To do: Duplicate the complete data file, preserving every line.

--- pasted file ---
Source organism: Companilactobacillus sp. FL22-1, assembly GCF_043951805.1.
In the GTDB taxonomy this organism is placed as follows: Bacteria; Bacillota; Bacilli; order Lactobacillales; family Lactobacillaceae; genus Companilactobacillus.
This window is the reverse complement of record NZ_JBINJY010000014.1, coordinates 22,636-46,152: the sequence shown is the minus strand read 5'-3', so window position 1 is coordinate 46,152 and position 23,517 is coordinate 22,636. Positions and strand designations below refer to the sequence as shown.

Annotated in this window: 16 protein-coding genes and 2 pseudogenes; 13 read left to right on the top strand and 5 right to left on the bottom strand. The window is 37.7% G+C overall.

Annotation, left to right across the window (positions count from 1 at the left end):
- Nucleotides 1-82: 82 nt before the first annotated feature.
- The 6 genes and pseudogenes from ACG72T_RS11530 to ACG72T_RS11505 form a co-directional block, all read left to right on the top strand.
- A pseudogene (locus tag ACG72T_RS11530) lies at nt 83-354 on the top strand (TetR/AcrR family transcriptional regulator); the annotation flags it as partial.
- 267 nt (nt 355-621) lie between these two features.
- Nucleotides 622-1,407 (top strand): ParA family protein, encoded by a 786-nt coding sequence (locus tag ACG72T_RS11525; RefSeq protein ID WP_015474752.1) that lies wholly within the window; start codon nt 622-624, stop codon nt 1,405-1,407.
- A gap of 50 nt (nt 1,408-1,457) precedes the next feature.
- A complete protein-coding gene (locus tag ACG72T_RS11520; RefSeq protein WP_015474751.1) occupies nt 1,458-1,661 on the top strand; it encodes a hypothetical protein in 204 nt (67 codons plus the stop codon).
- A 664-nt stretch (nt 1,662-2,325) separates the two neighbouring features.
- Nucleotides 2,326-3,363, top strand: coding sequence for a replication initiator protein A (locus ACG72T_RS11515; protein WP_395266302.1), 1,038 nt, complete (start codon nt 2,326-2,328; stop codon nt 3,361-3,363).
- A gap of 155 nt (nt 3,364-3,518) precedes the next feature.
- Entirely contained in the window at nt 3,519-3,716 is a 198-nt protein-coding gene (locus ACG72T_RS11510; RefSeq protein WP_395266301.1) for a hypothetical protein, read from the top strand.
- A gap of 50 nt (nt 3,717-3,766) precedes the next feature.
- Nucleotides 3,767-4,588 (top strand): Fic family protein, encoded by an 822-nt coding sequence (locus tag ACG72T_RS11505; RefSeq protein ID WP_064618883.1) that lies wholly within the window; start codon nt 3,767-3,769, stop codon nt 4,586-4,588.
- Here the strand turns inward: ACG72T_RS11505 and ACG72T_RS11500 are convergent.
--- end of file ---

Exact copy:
Source organism: Companilactobacillus sp. FL22-1, assembly GCF_043951805.1.
In the GTDB taxonomy this organism is placed as follows: Bacteria; Bacillota; Bacilli; order Lactobacillales; family Lactobacillaceae; genus Companilactobacillus.
This window is the reverse complement of record NZ_JBINJY010000014.1, coordinates 22,636-46,152: the sequence shown is the minus strand read 5'-3', so window position 1 is coordinate 46,152 and position 23,517 is coordinate 22,636. Positions and strand designations below refer to the sequence as shown.

Annotated in this window: 16 protein-coding genes and 2 pseudogenes; 13 read left to right on the top strand and 5 right to left on the bottom strand. The window is 37.7% G+C overall.

Annotation, left to right across the window (positions count from 1 at the left end):
- Nucleotides 1-82: 82 nt before the first annotated feature.
- The 6 genes and pseudogenes from ACG72T_RS11530 to ACG72T_RS11505 form a co-directional block, all read left to right on the top strand.
- A pseudogene (locus tag ACG72T_RS11530) lies at nt 83-354 on the top strand (TetR/AcrR family transcriptional regulator); the annotation flags it as partial.
- 267 nt (nt 355-621) lie between these two features.
- Nucleotides 622-1,407 (top strand): ParA family protein, encoded by a 786-nt coding sequence (locus tag ACG72T_RS11525; RefSeq protein ID WP_015474752.1) that lies wholly within the window; start codon nt 622-624, stop codon nt 1,405-1,407.
- A gap of 50 nt (nt 1,408-1,457) precedes the next feature.
- A complete protein-coding gene (locus tag ACG72T_RS11520; RefSeq protein WP_015474751.1) occupies nt 1,458-1,661 on the top strand; it encodes a hypothetical protein in 204 nt (67 codons plus the stop codon).
- A 664-nt stretch (nt 1,662-2,325) separates the two neighbouring features.
- Nucleotides 2,326-3,363, top strand: coding sequence for a replication initiator protein A (locus ACG72T_RS11515; protein WP_395266302.1), 1,038 nt, complete (start codon nt 2,326-2,328; stop codon nt 3,361-3,363).
- A gap of 155 nt (nt 3,364-3,518) precedes the next feature.
- Entirely contained in the window at nt 3,519-3,716 is a 198-nt protein-coding gene (locus ACG72T_RS11510; RefSeq protein WP_395266301.1) for a hypothetical protein, read from the top strand.
- A gap of 50 nt (nt 3,717-3,766) precedes the next feature.
- Nucleotides 3,767-4,588 (top strand): Fic family protein, encoded by an 822-nt coding sequence (locus tag ACG72T_RS11505; RefSeq protein ID WP_064618883.1) that lies wholly within the window; start codon nt 3,767-3,769, stop codon nt 4,586-4,588.
- Here the strand turns inward: ACG72T_RS11505 and ACG72T_RS11500 are convergent.